Sheriff Tompkins, Department Welcome Rev. Liz Walker For Presentation To Women’s Programming

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Sheriff Tompkins, Department Welcome Rev. Liz Walker For Presentation To Women’s Programming

October 24, 2014

CONTACT: Peter Van Delft
(617) 704-6682



Sheriff Steven W. Tompkins welcomed Reverend Liz Walker (third from left) for a presentation to participants of Women’s Programming for Domestic Violence Awareness Month. Other presenters included Superintendent of the House of Correction Yolanda Smith (second from left), Director of Women’s Programming Christina Ruccio (far left), writing workshop facilitator Peggy Rambach (far right) and program participant Marla Wright.

Suffolk County Sheriff Steven W. Tompkins recently welcomed Reverend Liz Walker to the Suffolk County House of Correction as part of a Domestic Violence Awareness Month program aimed at providing resources, information and inspiration to women incarcerated at the facility.

An information table was set up for participants of the event with literature from organizations that included: the Boston Area Rape Crisis Center (BARCC); Casa Myrna; DOVE, Inc.; Jane Doe, Inc.; Project Place; and Rosie’s Place, among others.

Presenting to participants of Women’s Programming, Rev. Walker – the Senior Pastor of Roxbury Presbyterian Church – spoke about her days as a celebrity newscaster for WBZ–TV, her life–changing visit to Africa’s Sudan, and her transformation from journalist to faith leader.

Providing the introduction to the program, Sheriff Tompkins spoke about both the purpose of the event and its special guest presenter.

“I’ve known Reverend Walker for quite some time now, and I’ve watched her trajectory since the early days – some 20 years ago – as an anchor on WBZ,” said Sheriff Tompkins. “And, at the height of her career, seeing the great need that existed around her, she chose to commit herself to a life of service to others. That’s why she’s here today – to offer you her service and speak to you about making positive changes in your lives.”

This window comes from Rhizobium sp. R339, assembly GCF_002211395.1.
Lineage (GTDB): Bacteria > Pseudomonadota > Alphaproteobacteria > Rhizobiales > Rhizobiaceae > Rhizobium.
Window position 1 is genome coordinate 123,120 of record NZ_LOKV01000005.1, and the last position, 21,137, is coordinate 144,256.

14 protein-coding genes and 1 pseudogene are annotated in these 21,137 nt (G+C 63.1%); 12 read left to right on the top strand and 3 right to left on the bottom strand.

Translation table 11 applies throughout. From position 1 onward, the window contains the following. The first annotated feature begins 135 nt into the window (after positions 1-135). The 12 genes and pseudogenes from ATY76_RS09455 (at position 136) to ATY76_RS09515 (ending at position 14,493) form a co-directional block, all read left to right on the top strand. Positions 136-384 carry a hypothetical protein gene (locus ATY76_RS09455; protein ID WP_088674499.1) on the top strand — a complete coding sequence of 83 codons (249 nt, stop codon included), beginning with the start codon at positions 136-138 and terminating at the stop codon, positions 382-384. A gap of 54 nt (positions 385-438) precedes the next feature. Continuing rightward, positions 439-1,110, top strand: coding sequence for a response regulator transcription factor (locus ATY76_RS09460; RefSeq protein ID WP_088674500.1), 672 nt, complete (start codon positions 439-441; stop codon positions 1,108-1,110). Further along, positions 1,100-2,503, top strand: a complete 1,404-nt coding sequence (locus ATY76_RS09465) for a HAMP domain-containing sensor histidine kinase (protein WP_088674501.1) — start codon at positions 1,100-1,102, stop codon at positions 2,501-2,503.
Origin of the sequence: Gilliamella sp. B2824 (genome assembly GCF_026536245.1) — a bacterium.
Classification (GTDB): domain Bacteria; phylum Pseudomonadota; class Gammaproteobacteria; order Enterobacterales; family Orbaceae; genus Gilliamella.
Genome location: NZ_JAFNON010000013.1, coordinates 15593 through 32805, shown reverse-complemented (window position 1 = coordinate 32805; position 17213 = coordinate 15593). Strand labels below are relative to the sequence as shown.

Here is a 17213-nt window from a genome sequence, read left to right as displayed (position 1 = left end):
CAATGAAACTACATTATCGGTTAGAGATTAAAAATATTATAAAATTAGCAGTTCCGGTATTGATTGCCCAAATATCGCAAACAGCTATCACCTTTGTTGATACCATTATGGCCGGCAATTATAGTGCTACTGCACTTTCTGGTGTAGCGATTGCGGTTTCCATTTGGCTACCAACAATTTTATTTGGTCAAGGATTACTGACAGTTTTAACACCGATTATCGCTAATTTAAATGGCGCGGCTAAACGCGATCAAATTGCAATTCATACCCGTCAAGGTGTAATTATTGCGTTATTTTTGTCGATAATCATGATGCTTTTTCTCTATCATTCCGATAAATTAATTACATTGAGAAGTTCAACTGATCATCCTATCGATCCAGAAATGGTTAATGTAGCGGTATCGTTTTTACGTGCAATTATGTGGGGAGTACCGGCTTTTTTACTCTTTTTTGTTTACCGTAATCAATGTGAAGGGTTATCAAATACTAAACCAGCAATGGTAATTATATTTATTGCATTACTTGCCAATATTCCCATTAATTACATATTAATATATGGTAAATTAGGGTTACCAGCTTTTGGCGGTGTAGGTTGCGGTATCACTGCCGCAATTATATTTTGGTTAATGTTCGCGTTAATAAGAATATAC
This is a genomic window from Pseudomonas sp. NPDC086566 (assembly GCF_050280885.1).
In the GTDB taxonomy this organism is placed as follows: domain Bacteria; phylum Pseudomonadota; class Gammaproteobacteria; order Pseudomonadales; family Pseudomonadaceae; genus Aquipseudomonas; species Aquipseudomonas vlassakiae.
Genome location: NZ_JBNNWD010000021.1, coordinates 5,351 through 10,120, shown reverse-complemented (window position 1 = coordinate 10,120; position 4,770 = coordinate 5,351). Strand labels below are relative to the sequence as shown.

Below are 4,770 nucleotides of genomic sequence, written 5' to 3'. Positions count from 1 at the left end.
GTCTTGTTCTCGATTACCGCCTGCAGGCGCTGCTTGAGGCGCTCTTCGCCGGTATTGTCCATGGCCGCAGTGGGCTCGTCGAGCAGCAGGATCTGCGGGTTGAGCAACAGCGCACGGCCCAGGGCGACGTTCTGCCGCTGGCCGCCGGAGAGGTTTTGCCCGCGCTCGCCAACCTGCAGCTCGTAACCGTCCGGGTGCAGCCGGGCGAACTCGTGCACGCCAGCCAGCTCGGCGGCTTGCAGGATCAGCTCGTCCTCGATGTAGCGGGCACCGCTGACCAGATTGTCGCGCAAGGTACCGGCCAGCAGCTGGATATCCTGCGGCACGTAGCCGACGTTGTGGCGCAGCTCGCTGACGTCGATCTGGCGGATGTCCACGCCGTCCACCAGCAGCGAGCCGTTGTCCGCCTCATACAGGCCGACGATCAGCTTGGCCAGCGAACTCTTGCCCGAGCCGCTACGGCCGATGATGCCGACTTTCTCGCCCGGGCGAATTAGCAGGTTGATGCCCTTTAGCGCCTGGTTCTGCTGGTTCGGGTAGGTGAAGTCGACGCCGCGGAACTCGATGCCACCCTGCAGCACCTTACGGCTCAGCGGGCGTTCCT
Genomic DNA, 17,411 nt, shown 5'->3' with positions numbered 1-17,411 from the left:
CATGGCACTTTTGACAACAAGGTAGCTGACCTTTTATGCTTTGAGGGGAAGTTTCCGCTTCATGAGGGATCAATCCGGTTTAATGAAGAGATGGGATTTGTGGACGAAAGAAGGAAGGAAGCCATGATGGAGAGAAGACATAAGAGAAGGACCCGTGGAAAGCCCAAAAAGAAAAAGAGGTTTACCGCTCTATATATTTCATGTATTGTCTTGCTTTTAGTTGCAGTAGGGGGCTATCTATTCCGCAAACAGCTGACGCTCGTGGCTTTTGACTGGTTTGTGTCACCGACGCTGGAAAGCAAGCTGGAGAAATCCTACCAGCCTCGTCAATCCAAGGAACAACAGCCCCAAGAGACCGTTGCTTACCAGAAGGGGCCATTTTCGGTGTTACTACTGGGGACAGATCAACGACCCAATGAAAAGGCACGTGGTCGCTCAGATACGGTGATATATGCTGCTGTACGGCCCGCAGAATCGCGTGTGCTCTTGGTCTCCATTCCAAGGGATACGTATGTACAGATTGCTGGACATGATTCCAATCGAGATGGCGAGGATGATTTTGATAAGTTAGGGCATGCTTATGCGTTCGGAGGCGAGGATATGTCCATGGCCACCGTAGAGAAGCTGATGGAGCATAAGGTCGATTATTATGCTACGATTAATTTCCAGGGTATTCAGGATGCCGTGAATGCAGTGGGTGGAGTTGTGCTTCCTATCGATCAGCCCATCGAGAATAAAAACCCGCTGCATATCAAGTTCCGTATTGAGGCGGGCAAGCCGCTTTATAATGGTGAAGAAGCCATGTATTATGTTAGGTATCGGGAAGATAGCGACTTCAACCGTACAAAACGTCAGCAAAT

Talking about her time in Sudan where she witnessed the tragic effects of civil war and learned about the great resilience of the women who – despite the atrocities visited upon them as victims of the slave trade – managed to persevere, Rev. Walker delivered a message of hope and possibility.

“Don’t let anyone else write your story,” Reverend Walker told the assembly. “You can get through this. You are stronger than that. I don’t care what your issue is. I’ve seen women who have had nothing at all but each other and they got up and made it through. It’s not easy. It’s hard…really hard. But, you have it inside of you.  If you fall down, if you mess up, get up and keep going. You can do this.”

Following her address, Rev. Walker was presented by Director of Women’s Programming Christina Ruccio with a book composed of writings by members of the program, which included an essay that was performed by Women’s Programming participant Marla Wright.

Following the program, Sheriff Tompkins spoke about the great potential impact that it could have on its target audience.

“Reverend Walker’s message was about persevering through adversity and about the inherent value of every person,” said Sheriff Tompkins. “The women that we have with us are mothers, sisters, daughters and wives who, for whatever reason or set of circumstances, have fallen off the path and landed in prison. It’s what they did, not who they are, and Reverend Walker’s message – which resonates with what we do here every day – is that it is possible to pick yourself up and get back on the right path.”


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